IComo: Patents and Intellectual Property Rights


IComoPatents and intellectual property rights were the subject matter of the seminar organized by the research center Centro Volta related to the IComo: la fabbrica delle idee initiative, a project aimed to promote technology innovation among the local small and medium enterprises.

The meeting took place in Villa Olmo, the place chosen for the current exhibition devoted to Magritte, and consisted of a series of presentations by company managers and professional consultants involved in the delicate matter of tutelating intellectual property rights and exploiting the benefits and the added value of patents.

The current tendency is to consider a patent not only as a good tool of legal protection for a company’s idea or processing method, but also as an internal asset to make business with, a way of thinking americans already well know and effectively use. Testimonials of this were the managers of big companies such as ABB and Fiat with its CRF (Fiat Research Center).

From the conference clearly emerged that evaluating the convenience and opportunity of registering a patent is a delicate matter and requires the support of experts needed to perform a series of studies and researches in order to be able to produce a strong patent, which may be used as an effective protection tool especially for the local small enterprises constantly facing the counterfeiting phenomenon of a global market.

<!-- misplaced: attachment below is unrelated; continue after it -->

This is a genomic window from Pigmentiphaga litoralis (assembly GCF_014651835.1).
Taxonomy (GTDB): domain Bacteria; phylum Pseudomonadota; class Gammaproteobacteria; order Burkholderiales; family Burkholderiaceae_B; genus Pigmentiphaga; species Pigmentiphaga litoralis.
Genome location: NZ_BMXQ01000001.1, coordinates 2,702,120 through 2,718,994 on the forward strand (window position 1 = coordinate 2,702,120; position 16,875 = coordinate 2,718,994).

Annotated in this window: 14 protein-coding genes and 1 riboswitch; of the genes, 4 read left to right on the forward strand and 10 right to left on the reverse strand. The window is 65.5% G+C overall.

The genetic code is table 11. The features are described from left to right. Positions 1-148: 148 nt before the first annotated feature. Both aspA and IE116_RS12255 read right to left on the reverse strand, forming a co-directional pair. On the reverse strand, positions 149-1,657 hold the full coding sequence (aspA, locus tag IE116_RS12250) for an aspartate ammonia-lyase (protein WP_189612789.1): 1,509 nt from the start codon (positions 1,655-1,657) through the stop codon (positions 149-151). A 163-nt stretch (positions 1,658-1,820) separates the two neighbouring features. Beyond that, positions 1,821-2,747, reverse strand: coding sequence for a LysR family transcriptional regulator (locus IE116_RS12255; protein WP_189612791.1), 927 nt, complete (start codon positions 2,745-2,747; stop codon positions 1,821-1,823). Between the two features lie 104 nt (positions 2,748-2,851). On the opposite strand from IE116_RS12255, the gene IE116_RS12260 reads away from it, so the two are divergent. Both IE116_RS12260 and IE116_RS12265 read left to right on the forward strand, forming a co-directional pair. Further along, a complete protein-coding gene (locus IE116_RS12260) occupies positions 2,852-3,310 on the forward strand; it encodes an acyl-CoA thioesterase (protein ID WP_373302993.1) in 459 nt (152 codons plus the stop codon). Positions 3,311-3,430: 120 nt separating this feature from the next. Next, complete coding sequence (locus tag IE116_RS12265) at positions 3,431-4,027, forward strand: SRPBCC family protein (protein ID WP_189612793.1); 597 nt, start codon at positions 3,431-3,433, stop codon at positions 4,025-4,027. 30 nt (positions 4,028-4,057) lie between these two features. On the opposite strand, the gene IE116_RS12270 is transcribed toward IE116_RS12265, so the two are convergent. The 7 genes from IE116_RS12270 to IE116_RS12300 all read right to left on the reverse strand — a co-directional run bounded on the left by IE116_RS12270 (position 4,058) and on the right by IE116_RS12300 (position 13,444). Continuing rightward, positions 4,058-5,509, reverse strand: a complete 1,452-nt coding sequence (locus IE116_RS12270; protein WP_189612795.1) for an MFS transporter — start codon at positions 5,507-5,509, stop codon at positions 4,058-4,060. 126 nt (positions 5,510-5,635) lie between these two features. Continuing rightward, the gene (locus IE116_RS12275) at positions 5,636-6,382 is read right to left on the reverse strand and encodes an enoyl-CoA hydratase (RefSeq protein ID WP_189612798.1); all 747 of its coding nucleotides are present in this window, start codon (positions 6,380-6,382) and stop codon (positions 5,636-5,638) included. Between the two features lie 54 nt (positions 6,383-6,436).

The innovation technology project I’m currently involved in, under the direct coordination of the Centro Volta, is evaluating these issues and after this seminar I’m even more convinced in the way of registering a patent to tutelate the work we’re doing and then make business with, if possible.

Registering a patent instead of maintaining an industrial secret inside a company has both advantages and disadvantages. With a patent your idea becomes public, but you tutelate yourself for the number of years you’re going to do business with. On the opposite think about the Coca-Cola formula for example. They say they didn’t patent it, so it still remains an industrial secret.

Software is an even more delicate matter if inserted in the patent issue, but that was not discussed in the meeting. The EU Commission is still debating about software patents and since they’re considered a big obstacle to innovation, especially by small developers, I suggest you to read about the NoSoftwarePatents campaign.

The conference ended with a funny and smart presentation by a lawyer who gave the audience some significant examples of the way of working in our country compared to the US. They seem to be different planets in this particular matter, not only by the numbers involved. 😉

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